[Written by Helen Aki, with contributions from Rachel Barge, Alisha Fowler, Lindsey Franklin, and Jesse Jenkins.]
Over the past few days, controversy has been stirred up on “It’s Getting Hot In Here” over a number of posts written by members of Breakthrough Generation, a new progressive youth organization founded by the Breakthrough Institute. While the controversy has focused on perceptions of Breakthrough’s agenda, it reflects a larger question, which is: what is the role of conflict and debate in terms of forming an effective movement for change? This post is my attempt to illuminate Breakthrough’s intent in sparking such debate, as well as to address this larger question. In the spirit of dialogue and growth, I look forward to your critical and substantive responses.
Here in Oakland, for the past week and a half, we fellows have been vigorously pointing out the flaws and weaknesses of the Breakthrough Institute: everything from time wasted arguing with environmentalists, who aren’t really our enemies, to insisting that Breakthrough needs to garner more public support, make the movement bigger, and clarify our mission statement. I think each of the fellows could speak at length about what they would like Breakthrough to do better or differently, and what things they take issue with.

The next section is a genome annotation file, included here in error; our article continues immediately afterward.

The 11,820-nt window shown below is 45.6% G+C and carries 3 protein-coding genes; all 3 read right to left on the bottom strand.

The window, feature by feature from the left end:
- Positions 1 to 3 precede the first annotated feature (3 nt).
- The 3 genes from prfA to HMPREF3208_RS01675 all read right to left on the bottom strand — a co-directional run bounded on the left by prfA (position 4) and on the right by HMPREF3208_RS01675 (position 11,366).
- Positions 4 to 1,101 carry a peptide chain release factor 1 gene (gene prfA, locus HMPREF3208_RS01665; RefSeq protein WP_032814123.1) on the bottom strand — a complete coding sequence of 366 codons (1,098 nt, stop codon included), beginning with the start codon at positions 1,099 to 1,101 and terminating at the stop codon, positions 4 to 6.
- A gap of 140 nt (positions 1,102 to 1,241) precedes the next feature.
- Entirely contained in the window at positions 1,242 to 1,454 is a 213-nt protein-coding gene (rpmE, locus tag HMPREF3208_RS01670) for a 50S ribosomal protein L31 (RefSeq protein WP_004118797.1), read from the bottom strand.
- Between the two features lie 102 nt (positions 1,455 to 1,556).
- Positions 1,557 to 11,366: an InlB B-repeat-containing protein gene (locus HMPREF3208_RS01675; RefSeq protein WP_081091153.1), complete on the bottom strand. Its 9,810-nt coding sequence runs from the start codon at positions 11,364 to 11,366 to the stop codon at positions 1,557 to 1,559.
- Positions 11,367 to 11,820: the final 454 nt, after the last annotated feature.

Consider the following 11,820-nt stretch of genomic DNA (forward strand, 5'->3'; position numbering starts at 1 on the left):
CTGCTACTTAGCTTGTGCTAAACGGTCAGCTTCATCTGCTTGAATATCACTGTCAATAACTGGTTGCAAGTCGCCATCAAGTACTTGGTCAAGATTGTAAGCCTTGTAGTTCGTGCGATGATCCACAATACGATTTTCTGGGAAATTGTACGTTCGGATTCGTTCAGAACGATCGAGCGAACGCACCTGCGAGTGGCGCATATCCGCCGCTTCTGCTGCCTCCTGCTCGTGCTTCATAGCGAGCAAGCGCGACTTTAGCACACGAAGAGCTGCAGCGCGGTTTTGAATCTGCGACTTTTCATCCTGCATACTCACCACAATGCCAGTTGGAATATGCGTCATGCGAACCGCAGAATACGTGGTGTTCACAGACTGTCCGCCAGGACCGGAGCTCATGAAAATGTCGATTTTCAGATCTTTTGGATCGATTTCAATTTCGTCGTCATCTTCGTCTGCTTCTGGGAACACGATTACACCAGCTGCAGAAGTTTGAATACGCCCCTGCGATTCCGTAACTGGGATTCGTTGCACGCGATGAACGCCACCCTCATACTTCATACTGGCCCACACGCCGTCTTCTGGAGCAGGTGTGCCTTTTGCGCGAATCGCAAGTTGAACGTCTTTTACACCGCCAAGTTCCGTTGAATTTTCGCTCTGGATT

To the credit of Michael Shellenberger and Ted Nordhaus, the Breakthrough founders: they’ve welcomed our criticisms, listened to us, and done a good job responding to our various concerns. What has been curious to me since the beginning is this: the thirteen fellows who sit in the Breakthrough office every morning, reading and writing and engaging in dialogue with an intensity that astonishes me after two years of college classes, are all here because we resonate strongly with the message of “The Death of Environmentalism” and the Break Through book. We’re here because we believe in it.
So why are we so eager to critique Breakthrough: its strategy, its rhetoric, and its accomplishments? And if we are internally conflicted, how can we hope to convince those who might already be skeptical or downright disagree with us? Does it bode ill that the thirteen people most convinced by and committed to the ideas and visions set forth by Breakthrough are still full of doubts, questions, and concerns?
Absolutely not. Because we care, because we are committed, we are critical. When it comes to ideas, strategies, and paradigms, conflict—the right kind of conflict—is good. Productive. It’s probably even essential to getting it right. Continue reading ‘Does Unity Demand Uniformity of Thought?’